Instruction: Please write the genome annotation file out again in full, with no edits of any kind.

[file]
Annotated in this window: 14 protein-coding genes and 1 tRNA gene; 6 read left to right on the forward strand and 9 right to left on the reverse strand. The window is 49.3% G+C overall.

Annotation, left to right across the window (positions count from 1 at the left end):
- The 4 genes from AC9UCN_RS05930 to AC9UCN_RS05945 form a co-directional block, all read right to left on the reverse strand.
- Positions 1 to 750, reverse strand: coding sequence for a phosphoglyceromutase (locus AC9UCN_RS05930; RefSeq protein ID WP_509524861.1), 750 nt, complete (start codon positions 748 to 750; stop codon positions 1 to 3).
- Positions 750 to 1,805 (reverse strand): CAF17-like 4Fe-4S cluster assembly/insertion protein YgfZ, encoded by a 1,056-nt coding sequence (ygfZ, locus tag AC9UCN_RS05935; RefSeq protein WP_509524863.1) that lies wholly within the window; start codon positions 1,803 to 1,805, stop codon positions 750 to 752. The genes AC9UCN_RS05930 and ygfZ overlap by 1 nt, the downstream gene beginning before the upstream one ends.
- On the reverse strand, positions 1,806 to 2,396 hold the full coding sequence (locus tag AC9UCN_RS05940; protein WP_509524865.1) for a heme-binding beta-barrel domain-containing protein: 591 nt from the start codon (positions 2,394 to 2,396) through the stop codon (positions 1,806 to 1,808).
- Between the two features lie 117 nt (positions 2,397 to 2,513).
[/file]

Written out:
Annotated in this window: 14 protein-coding genes and 1 tRNA gene; 6 read left to right on the forward strand and 9 right to left on the reverse strand. The window is 49.3% G+C overall.

Annotation, left to right across the window (positions count from 1 at the left end):
- The 4 genes from AC9UCN_RS05930 to AC9UCN_RS05945 form a co-directional block, all read right to left on the reverse strand.
- Positions 1 to 750, reverse strand: coding sequence for a phosphoglyceromutase (locus AC9UCN_RS05930; RefSeq protein ID WP_509524861.1), 750 nt, complete (start codon positions 748 to 750; stop codon positions 1 to 3).
- Positions 750 to 1,805 (reverse strand): CAF17-like 4Fe-4S cluster assembly/insertion protein YgfZ, encoded by a 1,056-nt coding sequence (ygfZ, locus tag AC9UCN_RS05935; RefSeq protein WP_509524863.1) that lies wholly within the window; start codon positions 1,803 to 1,805, stop codon positions 750 to 752. The genes AC9UCN_RS05930 and ygfZ overlap by 1 nt, the downstream gene beginning before the upstream one ends.
- On the reverse strand, positions 1,806 to 2,396 hold the full coding sequence (locus tag AC9UCN_RS05940; protein WP_509524865.1) for a heme-binding beta-barrel domain-containing protein: 591 nt from the start codon (positions 2,394 to 2,396) through the stop codon (positions 1,806 to 1,808).
- Between the two features lie 117 nt (positions 2,397 to 2,513).